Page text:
Last week, three announcements brought further attention to the use of blockchain technology for capital market transactions in Germany. Initially, banks focused on the digitalisation of German Schuldschein loan issuances and OTC derivatives. Last week a very first ABCP issuance (see press release) and a plain money market issuance (see press release) via blockchain were published. However, both transactions are not governed by German law (but by Irish and Luxembourg law). In addition, the German regulator BaFin approved a securities prospectus for a public offer to retail investors of a subordinated uncertificated note issuance by a fintech company located in Berlin that is referenced by a token. This decision of BaFin appears to mark a new development in terms of the interpretation of the long established definition of a “security” under the European Prospectus Directive (and the respective definition under MIFID). Even though this definition is a regulatory based term and must therefore not fully be in line with German civil law, there remains a linkage to German civil law in particular when it comes to the question on whether or not the specific debt receivable/instrument is tradable and fungible. Continue Reading Raising interest in blockchain based transactions in Germany
We have recently survived the longest government shutdown in U.S. history and narrowly avoided another. Congress passed a full appropriations bill on February 15, 2019, which the president signed. Parts of the appropriations begin to expire as early as October 1, 2019. Here’s a look at how the ABS markets are affected during a government shutdown.
Buying and selling receivables, the obligor of which is the United States government, requires consideration of the Federal Assignment of Claims Act (“FACA”). As is the case with non-government account debtors, the federal government, in its capacity as an obligor, has the ability (with certain limited exceptions) to set off contractual payments owed by it to a seller of the right to receive such payments, against amounts payable to it by such seller for both (x) damages and related payments caused by such seller’s failure to perform under the applicable contract and (y) any other amounts owing to the government by such seller (including federal tax liability). In the case of non-government obligors, under the terms of the Uniform Commercial Code, a purchaser of the right to receive a contractual payment owing by such obligor may, generally, limit or cut-off the applicable set off rights of the related obligor, by providing a somewhat simple notice to such obligor that the seller has assigned its right to receive such payments. In order for a purchaser to limit the set off rights of the federal government, however, the purchaser must comply with the more complicated requirements of FACA.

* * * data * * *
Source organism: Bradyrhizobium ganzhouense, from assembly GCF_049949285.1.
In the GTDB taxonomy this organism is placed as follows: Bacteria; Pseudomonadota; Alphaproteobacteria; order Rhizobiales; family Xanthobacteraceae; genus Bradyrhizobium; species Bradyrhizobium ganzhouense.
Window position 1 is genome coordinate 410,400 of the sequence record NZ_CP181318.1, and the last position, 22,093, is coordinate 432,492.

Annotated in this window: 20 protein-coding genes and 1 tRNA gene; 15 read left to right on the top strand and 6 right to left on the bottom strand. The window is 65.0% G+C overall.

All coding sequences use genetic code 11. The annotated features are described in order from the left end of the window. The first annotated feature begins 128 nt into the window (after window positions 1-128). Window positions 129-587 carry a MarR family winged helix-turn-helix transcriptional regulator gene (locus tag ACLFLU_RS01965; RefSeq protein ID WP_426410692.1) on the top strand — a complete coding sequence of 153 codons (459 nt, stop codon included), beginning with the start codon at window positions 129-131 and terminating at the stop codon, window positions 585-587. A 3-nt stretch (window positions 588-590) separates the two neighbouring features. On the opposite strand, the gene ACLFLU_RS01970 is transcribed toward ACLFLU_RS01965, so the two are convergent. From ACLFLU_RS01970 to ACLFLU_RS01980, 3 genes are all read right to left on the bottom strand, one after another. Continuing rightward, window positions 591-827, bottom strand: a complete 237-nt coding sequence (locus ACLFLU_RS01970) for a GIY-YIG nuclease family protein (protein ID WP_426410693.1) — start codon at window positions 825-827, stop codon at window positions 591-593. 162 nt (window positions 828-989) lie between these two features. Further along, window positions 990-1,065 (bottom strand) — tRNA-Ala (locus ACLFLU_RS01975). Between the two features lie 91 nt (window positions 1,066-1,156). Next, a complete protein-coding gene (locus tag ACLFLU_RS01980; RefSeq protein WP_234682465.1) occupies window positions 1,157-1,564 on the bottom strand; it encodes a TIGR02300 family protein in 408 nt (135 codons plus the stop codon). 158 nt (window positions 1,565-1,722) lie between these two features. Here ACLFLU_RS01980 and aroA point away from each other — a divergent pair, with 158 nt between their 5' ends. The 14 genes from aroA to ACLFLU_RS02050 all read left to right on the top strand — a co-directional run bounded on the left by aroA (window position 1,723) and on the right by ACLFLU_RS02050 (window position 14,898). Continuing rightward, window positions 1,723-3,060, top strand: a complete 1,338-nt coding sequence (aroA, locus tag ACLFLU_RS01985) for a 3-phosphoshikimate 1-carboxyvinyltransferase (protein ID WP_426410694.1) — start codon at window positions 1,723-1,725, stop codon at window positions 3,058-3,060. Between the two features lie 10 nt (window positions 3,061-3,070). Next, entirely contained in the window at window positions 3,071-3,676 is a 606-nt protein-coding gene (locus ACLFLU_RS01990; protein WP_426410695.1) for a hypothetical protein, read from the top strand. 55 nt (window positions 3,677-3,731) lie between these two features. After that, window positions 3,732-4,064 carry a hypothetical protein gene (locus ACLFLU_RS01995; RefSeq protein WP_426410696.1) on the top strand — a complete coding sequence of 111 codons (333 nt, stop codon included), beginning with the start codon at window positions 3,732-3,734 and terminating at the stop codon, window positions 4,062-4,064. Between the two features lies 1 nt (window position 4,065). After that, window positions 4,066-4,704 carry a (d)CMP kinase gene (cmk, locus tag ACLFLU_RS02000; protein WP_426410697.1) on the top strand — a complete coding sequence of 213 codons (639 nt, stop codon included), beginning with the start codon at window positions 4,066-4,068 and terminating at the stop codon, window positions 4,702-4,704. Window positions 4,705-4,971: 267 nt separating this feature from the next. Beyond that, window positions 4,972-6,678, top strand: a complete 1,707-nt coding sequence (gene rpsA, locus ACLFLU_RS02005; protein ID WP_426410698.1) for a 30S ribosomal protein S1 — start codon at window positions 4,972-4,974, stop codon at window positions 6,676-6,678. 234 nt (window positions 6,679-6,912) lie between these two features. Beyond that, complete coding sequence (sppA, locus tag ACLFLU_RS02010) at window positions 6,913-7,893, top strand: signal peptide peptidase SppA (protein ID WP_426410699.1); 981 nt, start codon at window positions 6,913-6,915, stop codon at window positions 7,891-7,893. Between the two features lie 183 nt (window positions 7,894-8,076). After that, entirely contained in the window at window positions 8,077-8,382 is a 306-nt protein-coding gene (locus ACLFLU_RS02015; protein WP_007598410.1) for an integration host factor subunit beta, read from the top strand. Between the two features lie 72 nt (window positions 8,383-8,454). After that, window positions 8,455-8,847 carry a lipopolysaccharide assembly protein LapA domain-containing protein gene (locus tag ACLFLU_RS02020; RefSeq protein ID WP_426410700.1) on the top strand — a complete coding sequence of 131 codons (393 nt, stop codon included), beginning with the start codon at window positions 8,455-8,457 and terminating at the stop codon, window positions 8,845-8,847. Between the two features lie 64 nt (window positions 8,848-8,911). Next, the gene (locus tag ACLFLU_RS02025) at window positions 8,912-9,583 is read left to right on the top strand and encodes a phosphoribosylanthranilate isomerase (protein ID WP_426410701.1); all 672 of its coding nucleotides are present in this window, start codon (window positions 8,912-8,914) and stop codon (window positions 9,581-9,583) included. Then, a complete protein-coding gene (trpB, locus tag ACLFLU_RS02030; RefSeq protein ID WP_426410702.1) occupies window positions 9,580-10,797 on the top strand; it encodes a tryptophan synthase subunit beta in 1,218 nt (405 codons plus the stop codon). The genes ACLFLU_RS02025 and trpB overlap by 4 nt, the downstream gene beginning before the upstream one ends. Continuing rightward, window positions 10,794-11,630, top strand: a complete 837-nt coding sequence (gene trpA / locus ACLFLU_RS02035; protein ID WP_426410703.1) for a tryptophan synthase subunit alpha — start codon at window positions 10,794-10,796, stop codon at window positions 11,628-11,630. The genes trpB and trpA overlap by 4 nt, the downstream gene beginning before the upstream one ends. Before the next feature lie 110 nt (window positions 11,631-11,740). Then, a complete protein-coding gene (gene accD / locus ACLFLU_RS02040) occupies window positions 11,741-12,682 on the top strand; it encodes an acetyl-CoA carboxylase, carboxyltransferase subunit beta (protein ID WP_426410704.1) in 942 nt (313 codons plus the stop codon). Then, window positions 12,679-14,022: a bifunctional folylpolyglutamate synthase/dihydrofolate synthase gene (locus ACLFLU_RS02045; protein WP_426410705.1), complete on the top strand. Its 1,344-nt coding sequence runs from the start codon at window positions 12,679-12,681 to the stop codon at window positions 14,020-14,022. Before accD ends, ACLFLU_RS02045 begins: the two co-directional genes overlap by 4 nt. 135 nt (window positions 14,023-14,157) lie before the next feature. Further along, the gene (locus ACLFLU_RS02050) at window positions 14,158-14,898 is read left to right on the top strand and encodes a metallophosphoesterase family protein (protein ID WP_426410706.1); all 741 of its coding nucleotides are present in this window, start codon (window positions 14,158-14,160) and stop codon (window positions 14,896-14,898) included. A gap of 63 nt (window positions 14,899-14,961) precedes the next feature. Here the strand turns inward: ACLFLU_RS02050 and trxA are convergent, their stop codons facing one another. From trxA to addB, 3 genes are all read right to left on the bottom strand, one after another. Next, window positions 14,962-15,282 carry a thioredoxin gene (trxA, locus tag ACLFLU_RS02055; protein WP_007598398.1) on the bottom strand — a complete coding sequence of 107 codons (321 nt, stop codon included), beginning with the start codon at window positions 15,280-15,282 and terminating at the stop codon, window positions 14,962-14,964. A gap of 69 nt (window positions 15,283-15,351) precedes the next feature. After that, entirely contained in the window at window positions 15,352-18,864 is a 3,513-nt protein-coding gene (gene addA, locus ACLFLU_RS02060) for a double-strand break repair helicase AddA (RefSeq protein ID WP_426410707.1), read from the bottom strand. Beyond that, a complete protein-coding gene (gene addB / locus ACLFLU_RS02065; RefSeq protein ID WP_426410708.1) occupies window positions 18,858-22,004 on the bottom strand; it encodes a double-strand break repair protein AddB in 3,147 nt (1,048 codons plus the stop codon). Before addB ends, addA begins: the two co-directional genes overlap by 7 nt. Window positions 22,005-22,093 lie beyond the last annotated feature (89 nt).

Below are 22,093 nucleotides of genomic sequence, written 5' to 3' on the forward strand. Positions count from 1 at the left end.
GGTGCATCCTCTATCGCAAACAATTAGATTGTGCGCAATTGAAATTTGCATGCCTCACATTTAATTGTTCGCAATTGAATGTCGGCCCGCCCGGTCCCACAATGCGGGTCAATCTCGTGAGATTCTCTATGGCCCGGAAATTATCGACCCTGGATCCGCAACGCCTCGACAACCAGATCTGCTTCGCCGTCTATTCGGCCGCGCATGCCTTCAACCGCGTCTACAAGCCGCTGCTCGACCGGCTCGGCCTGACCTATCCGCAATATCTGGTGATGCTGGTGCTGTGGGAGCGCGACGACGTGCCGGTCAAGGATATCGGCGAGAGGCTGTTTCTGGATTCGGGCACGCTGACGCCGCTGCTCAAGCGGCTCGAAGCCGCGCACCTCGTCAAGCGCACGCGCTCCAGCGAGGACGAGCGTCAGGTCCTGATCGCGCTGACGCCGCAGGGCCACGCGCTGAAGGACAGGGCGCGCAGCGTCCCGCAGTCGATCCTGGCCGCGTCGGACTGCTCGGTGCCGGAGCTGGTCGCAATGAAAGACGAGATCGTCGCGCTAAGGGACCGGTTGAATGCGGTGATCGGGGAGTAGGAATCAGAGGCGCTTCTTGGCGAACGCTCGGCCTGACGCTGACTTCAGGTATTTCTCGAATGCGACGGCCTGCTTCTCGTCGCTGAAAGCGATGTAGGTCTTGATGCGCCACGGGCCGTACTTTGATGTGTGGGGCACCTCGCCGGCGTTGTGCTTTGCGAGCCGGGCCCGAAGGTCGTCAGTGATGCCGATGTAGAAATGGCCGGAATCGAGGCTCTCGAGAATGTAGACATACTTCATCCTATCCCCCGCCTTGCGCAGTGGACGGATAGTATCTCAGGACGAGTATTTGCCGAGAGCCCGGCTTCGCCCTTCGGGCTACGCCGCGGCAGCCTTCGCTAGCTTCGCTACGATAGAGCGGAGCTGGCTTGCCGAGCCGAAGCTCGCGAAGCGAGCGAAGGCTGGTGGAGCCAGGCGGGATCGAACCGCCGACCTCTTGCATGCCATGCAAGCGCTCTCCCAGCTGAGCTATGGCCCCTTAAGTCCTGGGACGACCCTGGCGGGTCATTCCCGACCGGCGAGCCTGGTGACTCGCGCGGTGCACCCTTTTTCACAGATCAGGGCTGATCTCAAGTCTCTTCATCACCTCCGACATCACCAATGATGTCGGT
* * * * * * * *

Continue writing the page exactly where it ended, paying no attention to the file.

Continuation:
As we pack our bags for Las Vegas (and it looks like our winter coats too), we are happy that several Mayer Brown partners will be featured speakers at SFIG Vegas 2019, being held February 24-27, 2019. See the more information at the conference website.
Leading off on Sunday, February 24, 2019, Brad Keck will share his experiences as a practice leader and Hiring Partner, on a panel discussing The Law Firm of the Future: Successfully managing the Modern Practice. Then on Monday, February 25, Carol Hitselberger, a leader not only at Mayer Brown but also in the securitization industry, will participate on a panel entitled, Beyond GSE CRT: Expanding the Use of Credit Risk Transfer; and Matt O’Meara, head of the firm’s Private Credit practice, will moderate the Private Credit Funds: 2019 Market Outlook panel. Credit Funds will be front and center at SFIG this year.